At the time I recommended Capt. Chester, I did not think he would accept, but I knew he deserved it; on that motive I acted; his conduct has justified my voice in his favor, and will, I doubt not, justify what I have said and wrote to the Generals in his favor ; and expect soon to hear of his promotion, which I have with pleasure. I recommended, without solicitation, my friend, Jos. Trumbull, and have been happy enough to find him successful in an honorable and important, though a very laborious station. My interest in our Assembly has been something; in the Congress, it is as large as my vanity could wish; but God forbid I ever use it but to promote the meritorious; and my rule of judging of those must be, by actual specimens of their conduct, not by Squireship or Cousinship.

Affectionately,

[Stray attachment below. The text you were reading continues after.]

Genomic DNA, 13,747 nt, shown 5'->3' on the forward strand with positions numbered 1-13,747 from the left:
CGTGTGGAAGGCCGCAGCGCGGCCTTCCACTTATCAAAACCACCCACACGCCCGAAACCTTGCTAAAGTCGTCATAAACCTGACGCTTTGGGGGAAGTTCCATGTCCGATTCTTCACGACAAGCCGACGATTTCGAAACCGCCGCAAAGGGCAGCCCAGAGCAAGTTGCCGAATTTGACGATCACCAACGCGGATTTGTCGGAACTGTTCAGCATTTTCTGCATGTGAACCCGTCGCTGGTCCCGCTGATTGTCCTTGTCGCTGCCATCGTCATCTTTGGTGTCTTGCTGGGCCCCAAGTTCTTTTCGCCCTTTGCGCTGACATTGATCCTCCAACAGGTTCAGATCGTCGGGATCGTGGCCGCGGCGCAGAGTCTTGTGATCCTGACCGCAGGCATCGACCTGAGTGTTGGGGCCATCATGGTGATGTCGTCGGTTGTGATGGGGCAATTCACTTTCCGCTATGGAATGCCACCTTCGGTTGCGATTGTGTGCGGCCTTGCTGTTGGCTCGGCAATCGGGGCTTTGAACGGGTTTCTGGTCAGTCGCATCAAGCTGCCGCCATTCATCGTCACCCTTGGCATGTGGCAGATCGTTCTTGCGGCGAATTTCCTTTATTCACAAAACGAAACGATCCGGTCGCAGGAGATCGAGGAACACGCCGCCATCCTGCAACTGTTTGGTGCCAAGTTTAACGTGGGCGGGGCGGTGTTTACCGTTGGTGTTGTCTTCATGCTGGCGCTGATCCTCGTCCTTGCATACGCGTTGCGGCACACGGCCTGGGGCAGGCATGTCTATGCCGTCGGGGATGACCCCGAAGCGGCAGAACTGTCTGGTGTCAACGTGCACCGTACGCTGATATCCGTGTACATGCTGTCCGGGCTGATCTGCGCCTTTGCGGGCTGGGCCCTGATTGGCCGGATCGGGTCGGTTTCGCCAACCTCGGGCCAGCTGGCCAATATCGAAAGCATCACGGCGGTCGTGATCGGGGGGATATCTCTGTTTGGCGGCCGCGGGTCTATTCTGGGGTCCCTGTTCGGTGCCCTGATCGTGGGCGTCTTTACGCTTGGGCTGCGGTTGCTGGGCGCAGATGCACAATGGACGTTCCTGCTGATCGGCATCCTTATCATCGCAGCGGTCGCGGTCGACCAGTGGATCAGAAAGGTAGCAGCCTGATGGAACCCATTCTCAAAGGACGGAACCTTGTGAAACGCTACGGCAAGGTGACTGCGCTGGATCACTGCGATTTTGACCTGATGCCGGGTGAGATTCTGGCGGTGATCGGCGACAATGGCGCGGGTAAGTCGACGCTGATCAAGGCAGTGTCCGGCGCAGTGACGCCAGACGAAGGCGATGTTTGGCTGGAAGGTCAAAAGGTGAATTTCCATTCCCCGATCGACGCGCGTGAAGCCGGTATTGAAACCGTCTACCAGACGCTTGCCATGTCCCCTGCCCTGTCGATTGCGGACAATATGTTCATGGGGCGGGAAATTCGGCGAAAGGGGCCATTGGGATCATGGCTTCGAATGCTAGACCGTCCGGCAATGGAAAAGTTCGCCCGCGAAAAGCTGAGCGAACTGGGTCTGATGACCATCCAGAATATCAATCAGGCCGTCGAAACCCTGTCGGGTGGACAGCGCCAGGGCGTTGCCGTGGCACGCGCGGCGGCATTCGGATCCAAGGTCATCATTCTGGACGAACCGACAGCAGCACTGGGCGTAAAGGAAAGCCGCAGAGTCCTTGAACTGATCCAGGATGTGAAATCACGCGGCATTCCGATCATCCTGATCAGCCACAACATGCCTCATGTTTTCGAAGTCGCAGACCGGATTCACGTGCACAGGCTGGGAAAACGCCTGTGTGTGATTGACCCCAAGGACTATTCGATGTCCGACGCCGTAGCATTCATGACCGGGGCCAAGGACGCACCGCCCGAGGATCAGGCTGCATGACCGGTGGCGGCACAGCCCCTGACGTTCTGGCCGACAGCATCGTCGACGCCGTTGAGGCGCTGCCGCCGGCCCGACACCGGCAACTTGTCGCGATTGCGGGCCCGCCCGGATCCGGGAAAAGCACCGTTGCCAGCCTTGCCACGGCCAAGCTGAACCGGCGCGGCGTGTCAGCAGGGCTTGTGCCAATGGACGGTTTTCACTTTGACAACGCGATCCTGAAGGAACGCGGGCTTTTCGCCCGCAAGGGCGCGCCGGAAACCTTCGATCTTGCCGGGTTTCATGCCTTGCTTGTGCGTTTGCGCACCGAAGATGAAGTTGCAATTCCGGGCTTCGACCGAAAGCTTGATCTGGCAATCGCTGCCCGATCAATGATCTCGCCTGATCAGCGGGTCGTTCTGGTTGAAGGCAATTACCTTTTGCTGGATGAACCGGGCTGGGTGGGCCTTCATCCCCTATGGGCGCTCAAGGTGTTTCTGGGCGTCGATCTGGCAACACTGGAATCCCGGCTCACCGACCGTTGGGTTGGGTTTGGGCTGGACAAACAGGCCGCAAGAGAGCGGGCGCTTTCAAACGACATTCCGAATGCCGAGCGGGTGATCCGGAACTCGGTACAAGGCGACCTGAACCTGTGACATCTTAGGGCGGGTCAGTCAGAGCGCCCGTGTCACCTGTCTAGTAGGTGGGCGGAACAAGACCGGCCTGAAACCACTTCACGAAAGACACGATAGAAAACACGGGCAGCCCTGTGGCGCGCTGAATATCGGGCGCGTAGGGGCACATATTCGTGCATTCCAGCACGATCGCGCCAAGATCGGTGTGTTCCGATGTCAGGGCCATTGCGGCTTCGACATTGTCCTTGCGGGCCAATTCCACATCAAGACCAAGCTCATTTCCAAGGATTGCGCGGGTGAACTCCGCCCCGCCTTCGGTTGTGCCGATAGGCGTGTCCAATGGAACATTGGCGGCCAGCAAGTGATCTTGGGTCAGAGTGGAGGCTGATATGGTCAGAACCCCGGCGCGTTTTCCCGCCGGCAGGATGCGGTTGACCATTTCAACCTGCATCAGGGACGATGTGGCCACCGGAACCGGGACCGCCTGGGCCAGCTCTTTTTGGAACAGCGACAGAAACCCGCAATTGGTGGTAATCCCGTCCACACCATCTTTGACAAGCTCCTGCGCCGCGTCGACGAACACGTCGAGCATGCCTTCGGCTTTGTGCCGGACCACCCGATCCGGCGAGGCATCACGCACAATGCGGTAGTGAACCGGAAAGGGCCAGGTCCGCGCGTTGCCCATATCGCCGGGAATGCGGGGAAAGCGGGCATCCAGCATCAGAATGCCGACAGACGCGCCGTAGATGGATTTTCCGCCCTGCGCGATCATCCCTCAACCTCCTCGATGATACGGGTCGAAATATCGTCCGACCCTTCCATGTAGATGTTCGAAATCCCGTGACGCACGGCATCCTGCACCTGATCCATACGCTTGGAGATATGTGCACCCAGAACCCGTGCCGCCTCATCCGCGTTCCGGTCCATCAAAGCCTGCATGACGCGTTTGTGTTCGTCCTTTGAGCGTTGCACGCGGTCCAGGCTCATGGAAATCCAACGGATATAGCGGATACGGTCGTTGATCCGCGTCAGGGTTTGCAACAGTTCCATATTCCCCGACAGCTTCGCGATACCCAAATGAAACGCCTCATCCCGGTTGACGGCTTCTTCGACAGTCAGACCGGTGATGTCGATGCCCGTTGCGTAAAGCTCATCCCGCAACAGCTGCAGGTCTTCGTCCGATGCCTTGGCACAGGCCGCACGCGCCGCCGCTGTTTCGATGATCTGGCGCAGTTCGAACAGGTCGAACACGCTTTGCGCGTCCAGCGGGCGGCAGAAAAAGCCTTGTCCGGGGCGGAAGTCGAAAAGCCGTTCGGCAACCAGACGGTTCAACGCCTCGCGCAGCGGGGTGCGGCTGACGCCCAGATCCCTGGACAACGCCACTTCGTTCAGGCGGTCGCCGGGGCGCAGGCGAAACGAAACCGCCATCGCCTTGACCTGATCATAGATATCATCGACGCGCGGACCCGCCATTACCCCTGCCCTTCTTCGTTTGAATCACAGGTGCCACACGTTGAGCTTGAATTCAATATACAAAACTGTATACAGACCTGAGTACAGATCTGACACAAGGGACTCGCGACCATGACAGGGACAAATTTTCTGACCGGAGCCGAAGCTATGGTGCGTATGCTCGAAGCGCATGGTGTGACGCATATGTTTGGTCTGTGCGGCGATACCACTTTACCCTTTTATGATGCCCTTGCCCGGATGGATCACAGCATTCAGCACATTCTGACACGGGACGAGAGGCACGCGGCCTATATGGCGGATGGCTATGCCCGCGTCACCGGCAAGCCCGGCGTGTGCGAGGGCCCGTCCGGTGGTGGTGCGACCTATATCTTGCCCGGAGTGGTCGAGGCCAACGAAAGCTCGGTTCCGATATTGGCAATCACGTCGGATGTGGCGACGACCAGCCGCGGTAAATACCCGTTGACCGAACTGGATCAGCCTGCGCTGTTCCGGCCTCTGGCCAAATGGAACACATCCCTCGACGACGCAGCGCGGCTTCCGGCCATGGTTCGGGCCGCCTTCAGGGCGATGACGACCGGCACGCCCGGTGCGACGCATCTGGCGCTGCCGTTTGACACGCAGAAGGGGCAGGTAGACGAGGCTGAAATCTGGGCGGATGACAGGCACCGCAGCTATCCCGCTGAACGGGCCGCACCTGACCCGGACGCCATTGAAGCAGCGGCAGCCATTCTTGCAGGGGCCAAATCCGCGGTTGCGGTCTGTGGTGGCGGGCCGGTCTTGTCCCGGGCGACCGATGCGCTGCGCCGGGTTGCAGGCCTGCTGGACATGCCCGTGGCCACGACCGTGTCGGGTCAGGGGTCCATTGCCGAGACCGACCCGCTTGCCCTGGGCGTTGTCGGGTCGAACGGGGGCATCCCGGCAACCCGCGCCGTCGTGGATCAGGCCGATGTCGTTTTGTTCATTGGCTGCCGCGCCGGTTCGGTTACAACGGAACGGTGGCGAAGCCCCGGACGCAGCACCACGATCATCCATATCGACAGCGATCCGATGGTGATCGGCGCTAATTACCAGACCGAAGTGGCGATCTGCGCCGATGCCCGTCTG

SILAS DEANE.

From the Committee of Secret Correspondence to Silas Deane. *

PHILADELPHIA, March 30, 1776. On your arrival in France, you will for some time be engaged in the business of providing goods for the Indian trade. This will give good countenance to your appearing in the character of a merchant, which we wish you to continually retain among the French, in general, it being probable that the court of France may not like it should be known publicly, that any agent from the Colonies is in that country. When you go to Paris, by delivering Dr. Franklin's letter to Monsieur Le Roy, at the Louvre, and M. Dubourg, you will be introduced to a set of acquaintance, all friends to the Americans.

By conversing with them, you will have a good opportunity of ac· quiring Parisian French, and you will find in M. Dubourg, a man

prudent, faithful, secret, intelligent in affairs, and capable of giving you very sage advice.